[MLS EXPANSION] Major League Soccer is set to unveil Atlanta as its 22nd club as Atlanta Falcons owner Arthur Blank, MLS Commissioner Don Garber and Atlanta Mayor Kasim Reed, among others, will be on hand at Ventanas Wednesday afternoon for what has been described as a "major announcement." Unlike David Beckham's Miami team, whose launch is contingent on winning approval for a downtown soccer stadium, a plan is in place for a new Atlanta stadium. Here's what we know about the stadium.
-- The new stadium, scheduled to open in 2017, will replace the Georgia Dome, which only opened in 1992. The Falcons currently play in the Georgia Dome, owned by the same state stadium authority that will own the new downtown stadium, but Blank, who bought the Falcons in 2002, deemed the Georgia Dome unsuitable for remodeling.
-- The stadium will cost $1.2 billion and be paid for by stadium bonds issued by the Atlanta Development Authority and repaid by the city of Atlanta through a portion of revenues it receives from a hotel tax. A portion of those revenues will also be set aside each year to operate the stadium.
-- The Georgia World Congress Center Authority, which owns the Georgia Dome, will own the new stadium, though Falcons will run the stadium and keep the revenue in return for an annual rent of $2.5 million.
-- The financing plan for the stadium passed 11-4 in March 2013. Unable or unwilling to secure a stadium deal from Atlanta, the baseball Braves stunned civic leaders by announcing plans to move to suburban Cobb County after the 2016 season when their lease expires at Turner Field, where they've only played since 1997 after their move from Atlanta-Fulton County Stadium at which the old soccer Chiefs played and plans to save pro soccer were hatched by the late Phil Woosnam andClive Toye after the NASL's near-collapse in 1968.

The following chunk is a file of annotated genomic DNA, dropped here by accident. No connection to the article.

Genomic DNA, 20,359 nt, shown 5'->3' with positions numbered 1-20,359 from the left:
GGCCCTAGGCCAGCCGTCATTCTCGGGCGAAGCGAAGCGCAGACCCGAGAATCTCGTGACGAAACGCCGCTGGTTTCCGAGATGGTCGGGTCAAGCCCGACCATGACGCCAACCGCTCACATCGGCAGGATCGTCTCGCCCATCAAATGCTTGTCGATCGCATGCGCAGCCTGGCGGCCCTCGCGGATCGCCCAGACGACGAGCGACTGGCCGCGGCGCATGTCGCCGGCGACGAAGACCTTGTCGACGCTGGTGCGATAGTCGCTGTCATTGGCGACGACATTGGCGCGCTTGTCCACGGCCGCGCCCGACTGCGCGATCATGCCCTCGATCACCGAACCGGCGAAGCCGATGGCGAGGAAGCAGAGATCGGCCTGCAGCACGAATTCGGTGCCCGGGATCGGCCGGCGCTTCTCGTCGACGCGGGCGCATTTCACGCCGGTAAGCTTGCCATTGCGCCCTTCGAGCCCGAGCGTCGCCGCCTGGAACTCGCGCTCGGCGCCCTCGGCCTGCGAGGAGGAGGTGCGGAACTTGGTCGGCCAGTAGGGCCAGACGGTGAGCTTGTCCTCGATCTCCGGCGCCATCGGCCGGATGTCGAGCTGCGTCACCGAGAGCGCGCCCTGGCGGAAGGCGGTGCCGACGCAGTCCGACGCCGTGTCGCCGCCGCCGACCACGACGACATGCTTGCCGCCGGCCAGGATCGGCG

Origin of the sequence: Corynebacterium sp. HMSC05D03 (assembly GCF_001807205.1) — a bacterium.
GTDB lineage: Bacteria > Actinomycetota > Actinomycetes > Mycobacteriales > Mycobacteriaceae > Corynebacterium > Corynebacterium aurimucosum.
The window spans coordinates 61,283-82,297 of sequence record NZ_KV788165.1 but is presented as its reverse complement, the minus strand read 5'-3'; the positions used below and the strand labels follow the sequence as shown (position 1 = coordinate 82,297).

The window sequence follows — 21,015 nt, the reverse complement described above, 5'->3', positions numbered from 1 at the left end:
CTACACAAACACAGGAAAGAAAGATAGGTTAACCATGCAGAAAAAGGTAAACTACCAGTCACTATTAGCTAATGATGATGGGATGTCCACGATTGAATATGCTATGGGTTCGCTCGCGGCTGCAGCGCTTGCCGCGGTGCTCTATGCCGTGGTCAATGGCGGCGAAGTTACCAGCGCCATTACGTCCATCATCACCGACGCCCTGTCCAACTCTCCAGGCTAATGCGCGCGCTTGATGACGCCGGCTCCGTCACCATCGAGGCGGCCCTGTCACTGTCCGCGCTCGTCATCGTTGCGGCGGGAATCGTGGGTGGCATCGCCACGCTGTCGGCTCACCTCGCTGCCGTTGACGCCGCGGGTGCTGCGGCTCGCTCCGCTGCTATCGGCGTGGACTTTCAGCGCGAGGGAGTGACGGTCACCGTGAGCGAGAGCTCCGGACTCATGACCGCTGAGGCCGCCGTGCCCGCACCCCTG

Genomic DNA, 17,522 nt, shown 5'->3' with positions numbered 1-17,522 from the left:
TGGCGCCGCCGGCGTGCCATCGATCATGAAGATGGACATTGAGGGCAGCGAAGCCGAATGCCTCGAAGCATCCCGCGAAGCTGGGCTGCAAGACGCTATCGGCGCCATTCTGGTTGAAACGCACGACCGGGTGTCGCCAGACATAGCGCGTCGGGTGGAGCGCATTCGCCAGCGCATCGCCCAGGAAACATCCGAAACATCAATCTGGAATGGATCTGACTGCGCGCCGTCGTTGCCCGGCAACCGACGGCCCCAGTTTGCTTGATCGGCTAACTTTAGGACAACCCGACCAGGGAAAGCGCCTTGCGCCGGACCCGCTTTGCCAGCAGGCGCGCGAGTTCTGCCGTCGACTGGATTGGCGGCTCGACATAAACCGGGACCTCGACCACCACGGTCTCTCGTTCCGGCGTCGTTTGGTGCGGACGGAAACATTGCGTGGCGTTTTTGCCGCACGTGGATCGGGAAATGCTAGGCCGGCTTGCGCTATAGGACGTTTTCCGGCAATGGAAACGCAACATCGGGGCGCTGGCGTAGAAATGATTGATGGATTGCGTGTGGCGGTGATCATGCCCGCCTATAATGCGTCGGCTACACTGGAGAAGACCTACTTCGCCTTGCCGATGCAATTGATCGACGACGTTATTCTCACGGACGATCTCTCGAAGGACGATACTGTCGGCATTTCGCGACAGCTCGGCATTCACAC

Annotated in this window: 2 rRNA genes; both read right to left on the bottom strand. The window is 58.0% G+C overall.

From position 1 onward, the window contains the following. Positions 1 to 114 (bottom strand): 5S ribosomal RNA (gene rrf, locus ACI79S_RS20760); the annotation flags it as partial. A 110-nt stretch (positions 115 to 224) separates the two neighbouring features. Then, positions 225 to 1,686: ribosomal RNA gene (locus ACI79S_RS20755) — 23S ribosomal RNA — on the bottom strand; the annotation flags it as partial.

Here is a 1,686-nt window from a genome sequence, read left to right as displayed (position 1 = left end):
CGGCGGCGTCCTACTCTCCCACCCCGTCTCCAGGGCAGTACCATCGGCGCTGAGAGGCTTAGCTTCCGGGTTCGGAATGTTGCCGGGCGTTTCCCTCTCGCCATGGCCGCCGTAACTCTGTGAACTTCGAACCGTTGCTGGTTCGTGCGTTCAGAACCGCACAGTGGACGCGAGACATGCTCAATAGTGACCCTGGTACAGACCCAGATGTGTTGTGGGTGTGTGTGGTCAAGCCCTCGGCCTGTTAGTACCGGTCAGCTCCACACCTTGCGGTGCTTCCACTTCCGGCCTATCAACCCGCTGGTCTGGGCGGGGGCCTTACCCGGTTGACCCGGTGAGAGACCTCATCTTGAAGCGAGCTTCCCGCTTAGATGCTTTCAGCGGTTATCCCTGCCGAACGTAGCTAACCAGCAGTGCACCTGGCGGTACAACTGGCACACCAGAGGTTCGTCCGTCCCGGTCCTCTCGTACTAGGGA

Criticism of the new stadium centers on its location in two predominantly black neighborhoods, Vine City and English Avenue. The Reverend Martin Luther King Jr. brought his family to live there in 1967, and a street named after him will become a dead-end for stadium VIP parking. Plans call for the demolition of Atlanta’s first black Baptist church. A challenge by community leaders to the stadium project was heard last week in Fulton County Superior Court. It regards the bond measure, which as a matter of state law requires court review and approval.
The stadium will hold 71,000 seats for the Falcons, less for soccer. Blank says drapes will be placed around the stadium to create a more intimate atmosphere for soccer. Such draping is used at Vancouver's B.C. Place for Whitecap games. Like B.C. Place, the new Atlanta stadium will have a retractable roof. In October 2013, the Atlanta Journal-Constitution reported the new stadium will have artificial turf instead of natural grass.
Of all the MLS expansion projects in the last decade, Atlanta's has received the most criticism. Much of it concerns the move into an NFL stadium, where MLS games will be played on turf and soccer won't be the primary tenant. There is also the fear that MLS is putting the cart before the horse, moving into a city where soccer does not have a history of success. (In five of their 10 seasons, the Chiefs averaged less than 5,000 a game.) And as Jason Davis noted last week at U.S. National Soccer Players web site, "The bar set by recent expansion success has spoiled American soccer fans."
But as other teams struggle with soccer stadium projects becoming embroiled in urban politics -- New York City FC may be stuck in Yankee Stadium for three years and face all kinds of problems sharing a baseball stadium, while D.C. United and Beckham's Miami group also face numerous obstacles -- a clean stadium deal seems too good to pass up when it is backed by an owner like Blank -- the Home Depot co-founder -- willing to invest heavily and enthusiastically in soccer.